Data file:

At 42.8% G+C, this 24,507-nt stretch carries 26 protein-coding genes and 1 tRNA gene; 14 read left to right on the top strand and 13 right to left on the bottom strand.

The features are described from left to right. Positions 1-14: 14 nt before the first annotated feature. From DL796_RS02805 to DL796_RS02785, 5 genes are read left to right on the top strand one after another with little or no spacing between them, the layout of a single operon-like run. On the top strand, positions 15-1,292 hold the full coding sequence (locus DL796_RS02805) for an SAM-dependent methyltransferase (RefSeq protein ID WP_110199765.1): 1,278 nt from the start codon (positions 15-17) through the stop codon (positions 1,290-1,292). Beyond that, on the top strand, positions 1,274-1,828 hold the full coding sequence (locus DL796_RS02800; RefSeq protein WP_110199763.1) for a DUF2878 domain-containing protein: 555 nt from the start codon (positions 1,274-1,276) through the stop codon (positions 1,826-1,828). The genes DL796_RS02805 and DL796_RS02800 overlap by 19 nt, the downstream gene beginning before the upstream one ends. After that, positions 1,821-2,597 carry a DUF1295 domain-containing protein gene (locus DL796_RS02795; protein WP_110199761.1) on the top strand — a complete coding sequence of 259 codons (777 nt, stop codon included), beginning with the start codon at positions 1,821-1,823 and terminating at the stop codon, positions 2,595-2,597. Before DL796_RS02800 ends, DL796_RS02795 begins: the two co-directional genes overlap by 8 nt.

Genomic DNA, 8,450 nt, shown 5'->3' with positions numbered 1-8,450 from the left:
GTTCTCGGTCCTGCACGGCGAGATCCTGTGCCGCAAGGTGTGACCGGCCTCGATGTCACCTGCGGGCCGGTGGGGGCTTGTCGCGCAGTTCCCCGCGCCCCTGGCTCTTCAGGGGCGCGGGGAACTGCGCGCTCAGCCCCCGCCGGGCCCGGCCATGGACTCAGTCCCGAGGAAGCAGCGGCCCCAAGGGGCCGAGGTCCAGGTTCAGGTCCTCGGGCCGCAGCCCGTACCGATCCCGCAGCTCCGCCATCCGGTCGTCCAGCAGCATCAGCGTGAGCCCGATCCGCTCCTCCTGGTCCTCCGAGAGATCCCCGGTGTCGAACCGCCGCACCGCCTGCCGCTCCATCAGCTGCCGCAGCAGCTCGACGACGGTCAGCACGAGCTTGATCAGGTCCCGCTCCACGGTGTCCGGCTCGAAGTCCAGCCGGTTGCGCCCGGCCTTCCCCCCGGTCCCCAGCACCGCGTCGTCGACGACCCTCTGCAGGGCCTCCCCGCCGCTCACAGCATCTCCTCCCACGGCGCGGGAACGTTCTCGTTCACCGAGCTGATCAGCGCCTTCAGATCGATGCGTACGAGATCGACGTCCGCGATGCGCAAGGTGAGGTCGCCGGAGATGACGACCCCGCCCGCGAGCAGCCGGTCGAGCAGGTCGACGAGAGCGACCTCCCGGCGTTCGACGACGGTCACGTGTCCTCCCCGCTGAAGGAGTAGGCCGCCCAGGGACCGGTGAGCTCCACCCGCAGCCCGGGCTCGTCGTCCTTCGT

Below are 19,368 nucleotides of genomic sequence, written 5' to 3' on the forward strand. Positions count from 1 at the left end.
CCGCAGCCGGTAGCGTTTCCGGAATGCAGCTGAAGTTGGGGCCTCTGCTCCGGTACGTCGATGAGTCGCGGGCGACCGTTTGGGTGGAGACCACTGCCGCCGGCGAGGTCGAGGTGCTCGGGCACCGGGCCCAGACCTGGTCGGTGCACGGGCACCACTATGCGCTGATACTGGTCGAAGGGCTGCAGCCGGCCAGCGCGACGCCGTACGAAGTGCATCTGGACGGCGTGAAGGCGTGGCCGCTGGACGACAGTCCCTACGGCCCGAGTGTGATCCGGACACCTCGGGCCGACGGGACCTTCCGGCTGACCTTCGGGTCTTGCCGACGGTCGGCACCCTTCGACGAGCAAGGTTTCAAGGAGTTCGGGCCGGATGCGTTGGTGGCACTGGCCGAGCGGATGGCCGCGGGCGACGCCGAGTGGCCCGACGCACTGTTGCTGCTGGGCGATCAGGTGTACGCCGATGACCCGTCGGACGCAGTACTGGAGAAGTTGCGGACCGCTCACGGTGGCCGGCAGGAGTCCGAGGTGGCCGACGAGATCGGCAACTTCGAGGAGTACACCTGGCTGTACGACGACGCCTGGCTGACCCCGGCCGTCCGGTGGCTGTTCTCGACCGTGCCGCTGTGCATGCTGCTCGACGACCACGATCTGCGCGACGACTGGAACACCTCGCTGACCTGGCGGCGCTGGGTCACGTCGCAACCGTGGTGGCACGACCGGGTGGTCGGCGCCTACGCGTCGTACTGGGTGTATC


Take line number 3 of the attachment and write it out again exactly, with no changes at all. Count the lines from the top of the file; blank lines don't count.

Genomic DNA, 8,450 nt, shown 5'->3' with positions numbered 1-8,450 from the left: